Where did I put my butterflies?

A monarch butterfly resting on a flower.

Do you know where you put your butterflies? I recently planned some nervousness. I don’t mean that I don’t usually get nervous. I mean that I intentionally did some things which I knew would make me feel nervous. And I thought about the idea of getting your butterflies flying in formation (Lisa Feldman Barrett, talking to Adam Grant on Re:thinking; “you have more control over your emotions than you think”).

It occurred to me that whilst the idea of getting your nerves working for you, not against you, is great, sometimes you need to find the nerves first! When we get comfortable in a role or in a situation it is easy to stay in that space. Becoming  expert can even prevent us acknowledging areas of weakness or risking actions which could make us look less experienced.

So I’ve tested unfamiliar technology, with varying degrees of success. I’ve participated in a style of activity using an approach I was uncomfortable with, and it gave me unexpected motivation. I have joined discussions with uncertainty about where they might lead, and await the possible opportunities.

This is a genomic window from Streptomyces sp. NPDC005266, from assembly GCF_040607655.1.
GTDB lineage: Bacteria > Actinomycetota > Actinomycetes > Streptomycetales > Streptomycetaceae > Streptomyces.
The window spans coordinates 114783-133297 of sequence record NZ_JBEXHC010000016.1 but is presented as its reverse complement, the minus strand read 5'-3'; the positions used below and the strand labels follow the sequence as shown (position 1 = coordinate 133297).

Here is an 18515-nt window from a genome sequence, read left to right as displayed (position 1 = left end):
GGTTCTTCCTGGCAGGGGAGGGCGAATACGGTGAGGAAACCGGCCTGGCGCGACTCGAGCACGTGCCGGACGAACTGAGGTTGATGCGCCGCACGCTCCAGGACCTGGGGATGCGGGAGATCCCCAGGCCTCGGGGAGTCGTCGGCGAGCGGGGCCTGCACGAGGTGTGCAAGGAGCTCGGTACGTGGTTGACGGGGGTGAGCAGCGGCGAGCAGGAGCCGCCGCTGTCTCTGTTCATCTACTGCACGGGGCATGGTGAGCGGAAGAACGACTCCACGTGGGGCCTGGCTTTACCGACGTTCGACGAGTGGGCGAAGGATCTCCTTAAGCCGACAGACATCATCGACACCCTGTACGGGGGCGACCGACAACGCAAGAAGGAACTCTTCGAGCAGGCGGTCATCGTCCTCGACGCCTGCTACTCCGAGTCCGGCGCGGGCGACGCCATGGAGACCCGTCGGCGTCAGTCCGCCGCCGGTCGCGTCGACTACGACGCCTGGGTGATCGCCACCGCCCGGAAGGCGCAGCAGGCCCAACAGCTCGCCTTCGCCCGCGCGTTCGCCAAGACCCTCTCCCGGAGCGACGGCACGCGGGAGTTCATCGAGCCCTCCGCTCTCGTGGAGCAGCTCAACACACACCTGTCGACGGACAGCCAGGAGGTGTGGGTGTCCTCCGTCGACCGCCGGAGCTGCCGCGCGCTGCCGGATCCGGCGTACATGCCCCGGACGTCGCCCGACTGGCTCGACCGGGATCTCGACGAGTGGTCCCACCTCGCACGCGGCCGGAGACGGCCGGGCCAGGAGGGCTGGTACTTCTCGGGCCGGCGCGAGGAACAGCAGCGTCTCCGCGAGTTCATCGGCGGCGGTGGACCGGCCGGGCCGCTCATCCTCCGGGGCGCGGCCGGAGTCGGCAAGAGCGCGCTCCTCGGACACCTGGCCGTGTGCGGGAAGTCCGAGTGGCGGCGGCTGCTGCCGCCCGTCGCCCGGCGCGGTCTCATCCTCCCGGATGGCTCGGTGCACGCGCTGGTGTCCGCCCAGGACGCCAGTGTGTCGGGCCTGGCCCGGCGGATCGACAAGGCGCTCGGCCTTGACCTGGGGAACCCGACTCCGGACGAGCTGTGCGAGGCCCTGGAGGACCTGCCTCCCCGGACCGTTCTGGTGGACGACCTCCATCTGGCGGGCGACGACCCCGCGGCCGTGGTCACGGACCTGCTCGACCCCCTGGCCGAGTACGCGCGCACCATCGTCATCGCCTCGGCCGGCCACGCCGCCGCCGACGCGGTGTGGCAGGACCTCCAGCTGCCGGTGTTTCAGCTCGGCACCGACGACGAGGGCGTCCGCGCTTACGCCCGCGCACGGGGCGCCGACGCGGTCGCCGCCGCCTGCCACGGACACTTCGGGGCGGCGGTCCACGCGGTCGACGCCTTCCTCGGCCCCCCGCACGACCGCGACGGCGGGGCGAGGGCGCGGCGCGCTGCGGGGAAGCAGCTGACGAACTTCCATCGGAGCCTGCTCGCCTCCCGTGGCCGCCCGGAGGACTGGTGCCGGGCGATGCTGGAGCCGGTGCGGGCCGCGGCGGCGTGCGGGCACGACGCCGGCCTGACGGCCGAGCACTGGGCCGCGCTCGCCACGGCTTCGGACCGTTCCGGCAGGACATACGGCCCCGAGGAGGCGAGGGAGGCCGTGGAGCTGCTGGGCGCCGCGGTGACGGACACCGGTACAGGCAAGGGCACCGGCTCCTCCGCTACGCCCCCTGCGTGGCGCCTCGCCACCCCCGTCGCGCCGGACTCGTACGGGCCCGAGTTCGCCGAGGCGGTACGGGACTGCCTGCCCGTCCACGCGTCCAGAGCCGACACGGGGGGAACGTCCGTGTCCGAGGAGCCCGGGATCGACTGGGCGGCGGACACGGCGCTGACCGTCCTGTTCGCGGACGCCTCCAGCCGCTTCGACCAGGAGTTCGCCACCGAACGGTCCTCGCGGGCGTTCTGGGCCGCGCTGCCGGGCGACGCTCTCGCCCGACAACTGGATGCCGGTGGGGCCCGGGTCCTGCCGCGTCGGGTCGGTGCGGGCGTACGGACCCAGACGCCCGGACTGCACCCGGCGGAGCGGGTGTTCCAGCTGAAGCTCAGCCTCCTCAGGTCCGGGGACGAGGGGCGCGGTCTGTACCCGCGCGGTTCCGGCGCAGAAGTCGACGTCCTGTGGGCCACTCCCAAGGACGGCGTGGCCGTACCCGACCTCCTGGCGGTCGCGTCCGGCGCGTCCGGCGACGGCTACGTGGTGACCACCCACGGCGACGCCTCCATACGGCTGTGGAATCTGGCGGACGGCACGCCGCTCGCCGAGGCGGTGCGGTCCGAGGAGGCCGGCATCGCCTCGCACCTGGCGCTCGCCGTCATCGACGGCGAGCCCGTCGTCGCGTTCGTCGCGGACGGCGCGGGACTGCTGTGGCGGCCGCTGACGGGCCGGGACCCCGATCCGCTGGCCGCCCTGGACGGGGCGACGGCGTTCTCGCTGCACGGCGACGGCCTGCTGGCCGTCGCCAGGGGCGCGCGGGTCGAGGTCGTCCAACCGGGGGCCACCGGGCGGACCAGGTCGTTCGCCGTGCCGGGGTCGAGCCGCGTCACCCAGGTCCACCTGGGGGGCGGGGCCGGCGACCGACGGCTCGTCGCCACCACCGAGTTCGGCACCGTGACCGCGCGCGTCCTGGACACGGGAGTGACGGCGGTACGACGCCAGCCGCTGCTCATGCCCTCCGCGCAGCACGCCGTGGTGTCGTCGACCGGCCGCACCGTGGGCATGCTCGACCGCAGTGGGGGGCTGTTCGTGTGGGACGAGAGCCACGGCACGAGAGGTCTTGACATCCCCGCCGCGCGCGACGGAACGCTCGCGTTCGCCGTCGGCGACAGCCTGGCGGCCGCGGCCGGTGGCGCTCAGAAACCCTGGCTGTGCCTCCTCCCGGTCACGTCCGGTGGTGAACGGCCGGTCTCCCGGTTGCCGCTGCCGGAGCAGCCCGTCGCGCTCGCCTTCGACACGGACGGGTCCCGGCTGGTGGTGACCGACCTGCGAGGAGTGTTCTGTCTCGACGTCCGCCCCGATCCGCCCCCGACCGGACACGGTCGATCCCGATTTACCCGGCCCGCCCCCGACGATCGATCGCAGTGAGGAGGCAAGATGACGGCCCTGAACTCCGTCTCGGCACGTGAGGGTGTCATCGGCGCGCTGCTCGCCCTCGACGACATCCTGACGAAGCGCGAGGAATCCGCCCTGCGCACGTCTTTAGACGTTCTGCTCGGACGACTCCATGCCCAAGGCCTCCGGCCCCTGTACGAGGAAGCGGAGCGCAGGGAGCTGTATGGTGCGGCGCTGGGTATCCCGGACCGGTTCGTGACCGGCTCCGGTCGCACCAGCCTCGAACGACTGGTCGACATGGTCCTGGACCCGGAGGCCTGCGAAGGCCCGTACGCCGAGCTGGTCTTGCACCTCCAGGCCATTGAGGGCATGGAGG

In each experience I have thought about my anxiety, and the benefits of my butterflies. They are telling me about new territory, reminding me to let go of my ego more often, and monitoring the practice I’m putting in.

What are you doing with your butterflies?

  • Are you exercising them or looking to achieve that formation pattern?
  • How has it felt?
  • What are your butterflies telling you?
  • Who are your cheerleaders?
  • Who are the advice givers?

If you are currently exercising your butterflies good for you! We often judge ourselves (and others) by outputs. This article celebrates the learning involved in giving things a go, with all the nervousness that goes with uncertainty about the result. Now all I have to do is press “submit” on this article…..


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